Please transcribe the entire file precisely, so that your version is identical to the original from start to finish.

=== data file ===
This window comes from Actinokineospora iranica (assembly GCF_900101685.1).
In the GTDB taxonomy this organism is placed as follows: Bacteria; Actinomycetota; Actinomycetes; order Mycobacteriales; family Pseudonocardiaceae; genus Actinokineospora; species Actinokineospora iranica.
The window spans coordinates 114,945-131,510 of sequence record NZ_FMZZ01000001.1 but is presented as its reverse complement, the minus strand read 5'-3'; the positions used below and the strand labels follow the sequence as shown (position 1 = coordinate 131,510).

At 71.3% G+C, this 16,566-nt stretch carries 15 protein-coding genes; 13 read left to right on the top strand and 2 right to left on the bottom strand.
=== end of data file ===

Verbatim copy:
This window comes from Actinokineospora iranica (assembly GCF_900101685.1).
In the GTDB taxonomy this organism is placed as follows: Bacteria; Actinomycetota; Actinomycetes; order Mycobacteriales; family Pseudonocardiaceae; genus Actinokineospora; species Actinokineospora iranica.
The window spans coordinates 114,945-131,510 of sequence record NZ_FMZZ01000001.1 but is presented as its reverse complement, the minus strand read 5'-3'; the positions used below and the strand labels follow the sequence as shown (position 1 = coordinate 131,510).

At 71.3% G+C, this 16,566-nt stretch carries 15 protein-coding genes; 13 read left to right on the top strand and 2 right to left on the bottom strand.